My uncle Carl who was almost lynched by the KKK, by the mob, by the Klan, okay. I had never heard this story before. And when I did I was horrified. I, kind of, bristled up and everything. But then when I turned and I looked at my mother, her expression was somehow softer. So I got to thinking, well, maybe it was a long time ago or maybe she was kind of numb because of all the emotion and everything. But then she told the story, I figured that couldn’t be it because she was telling you so vividly, you know. She talked about the, the white mass against the dark sky and, and she talked about remembering the smells and the sounds that were in the air. It was something else that was going on.

Well, as she told the story, she told that, my uncle, he had been accused of talking to a white girl. And sometimes in some places in Mississippi, that was punishable by death. And here he was, he spoke to a white girl the wrong way. And so people decided that they were going to be able to take action. Now what happened was that same day they put my uncle in jail. And here he was in the jail and there was a deputy that was going to watch over him.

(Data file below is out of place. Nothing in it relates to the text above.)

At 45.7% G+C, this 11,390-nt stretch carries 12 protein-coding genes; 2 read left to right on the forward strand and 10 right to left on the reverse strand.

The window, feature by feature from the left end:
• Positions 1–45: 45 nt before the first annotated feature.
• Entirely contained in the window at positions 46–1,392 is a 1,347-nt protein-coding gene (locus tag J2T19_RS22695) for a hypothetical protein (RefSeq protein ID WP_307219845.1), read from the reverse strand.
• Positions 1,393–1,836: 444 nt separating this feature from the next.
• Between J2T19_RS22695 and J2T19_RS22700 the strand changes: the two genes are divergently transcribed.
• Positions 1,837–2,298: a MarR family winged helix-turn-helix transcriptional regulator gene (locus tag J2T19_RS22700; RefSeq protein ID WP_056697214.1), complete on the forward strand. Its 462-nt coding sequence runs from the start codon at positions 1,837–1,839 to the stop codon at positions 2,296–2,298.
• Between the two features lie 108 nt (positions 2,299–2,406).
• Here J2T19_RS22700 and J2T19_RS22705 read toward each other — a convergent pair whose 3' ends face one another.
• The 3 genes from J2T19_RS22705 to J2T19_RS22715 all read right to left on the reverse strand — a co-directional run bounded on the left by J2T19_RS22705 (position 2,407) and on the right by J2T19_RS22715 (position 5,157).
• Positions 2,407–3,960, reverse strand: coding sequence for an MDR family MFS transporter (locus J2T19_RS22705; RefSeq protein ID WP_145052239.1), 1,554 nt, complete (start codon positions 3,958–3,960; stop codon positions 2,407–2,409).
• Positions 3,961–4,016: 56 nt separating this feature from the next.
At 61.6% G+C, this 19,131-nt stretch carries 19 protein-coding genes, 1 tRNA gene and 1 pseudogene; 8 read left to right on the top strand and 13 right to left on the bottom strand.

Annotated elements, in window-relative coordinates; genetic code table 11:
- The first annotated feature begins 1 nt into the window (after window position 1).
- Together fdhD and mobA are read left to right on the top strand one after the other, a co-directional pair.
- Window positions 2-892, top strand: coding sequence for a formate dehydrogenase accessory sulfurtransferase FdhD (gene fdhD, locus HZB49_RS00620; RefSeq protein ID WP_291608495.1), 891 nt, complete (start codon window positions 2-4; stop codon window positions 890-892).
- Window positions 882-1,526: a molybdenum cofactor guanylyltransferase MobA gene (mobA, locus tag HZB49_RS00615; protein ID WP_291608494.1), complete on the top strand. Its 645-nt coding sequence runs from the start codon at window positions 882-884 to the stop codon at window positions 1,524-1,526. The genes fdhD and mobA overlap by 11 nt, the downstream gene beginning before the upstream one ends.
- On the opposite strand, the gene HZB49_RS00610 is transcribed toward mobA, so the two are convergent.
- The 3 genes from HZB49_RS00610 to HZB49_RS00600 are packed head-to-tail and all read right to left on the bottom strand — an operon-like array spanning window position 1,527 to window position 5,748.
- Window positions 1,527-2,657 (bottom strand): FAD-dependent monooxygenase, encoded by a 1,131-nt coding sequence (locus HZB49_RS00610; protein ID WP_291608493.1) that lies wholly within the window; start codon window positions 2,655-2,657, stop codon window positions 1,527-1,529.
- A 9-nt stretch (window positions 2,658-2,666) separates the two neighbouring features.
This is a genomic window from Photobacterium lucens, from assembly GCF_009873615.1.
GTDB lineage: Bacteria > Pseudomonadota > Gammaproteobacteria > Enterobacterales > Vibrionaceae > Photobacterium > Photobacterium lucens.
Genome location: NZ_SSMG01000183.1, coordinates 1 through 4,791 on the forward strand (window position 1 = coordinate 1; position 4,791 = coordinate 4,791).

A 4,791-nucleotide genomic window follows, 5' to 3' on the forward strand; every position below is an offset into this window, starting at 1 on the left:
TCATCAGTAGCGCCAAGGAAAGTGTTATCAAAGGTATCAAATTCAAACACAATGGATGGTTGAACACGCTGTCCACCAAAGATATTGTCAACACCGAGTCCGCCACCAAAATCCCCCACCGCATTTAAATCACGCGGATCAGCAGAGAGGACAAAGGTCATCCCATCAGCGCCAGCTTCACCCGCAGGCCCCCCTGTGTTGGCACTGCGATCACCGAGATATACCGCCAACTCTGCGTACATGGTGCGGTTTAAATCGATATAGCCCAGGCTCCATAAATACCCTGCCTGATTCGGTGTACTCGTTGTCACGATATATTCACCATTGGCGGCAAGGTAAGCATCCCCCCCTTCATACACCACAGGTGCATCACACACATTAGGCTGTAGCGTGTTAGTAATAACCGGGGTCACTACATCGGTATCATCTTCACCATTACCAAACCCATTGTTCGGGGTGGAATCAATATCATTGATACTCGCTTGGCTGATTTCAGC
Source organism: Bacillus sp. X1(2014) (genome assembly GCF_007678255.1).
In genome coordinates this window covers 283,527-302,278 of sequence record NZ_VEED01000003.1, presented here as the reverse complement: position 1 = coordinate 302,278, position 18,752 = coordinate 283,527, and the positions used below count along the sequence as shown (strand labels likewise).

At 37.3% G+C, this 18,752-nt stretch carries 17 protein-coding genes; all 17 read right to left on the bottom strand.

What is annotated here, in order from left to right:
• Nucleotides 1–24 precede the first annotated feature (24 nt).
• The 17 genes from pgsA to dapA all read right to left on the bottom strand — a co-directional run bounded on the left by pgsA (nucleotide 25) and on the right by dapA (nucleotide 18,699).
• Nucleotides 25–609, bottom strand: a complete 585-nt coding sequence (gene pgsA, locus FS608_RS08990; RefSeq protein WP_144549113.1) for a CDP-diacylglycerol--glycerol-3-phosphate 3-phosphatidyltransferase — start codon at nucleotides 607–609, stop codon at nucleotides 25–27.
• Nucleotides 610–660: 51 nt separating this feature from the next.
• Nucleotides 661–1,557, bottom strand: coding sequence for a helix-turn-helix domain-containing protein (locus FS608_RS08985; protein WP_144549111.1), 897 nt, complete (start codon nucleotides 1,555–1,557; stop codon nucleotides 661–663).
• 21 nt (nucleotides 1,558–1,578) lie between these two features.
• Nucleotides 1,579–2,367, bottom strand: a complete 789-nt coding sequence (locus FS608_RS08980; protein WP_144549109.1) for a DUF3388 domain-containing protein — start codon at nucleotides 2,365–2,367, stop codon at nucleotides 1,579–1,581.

But in the meantime, the mob was so upset, that they wanted to make an example out of my uncle. That what they did was, they decided that they were gonna storm the jailhouse. But they did not know who they were reckoning with! Mm hmm! Because when they got there, my Grandfather Bill, he had gotten together a black posse of his own. And he was going to stand toe to toe with the Klan. Now that’s not something that happened in the 20s and 30s in Mississippi. It didn’t happen that way. But he stood there face to face with this formidable group of people.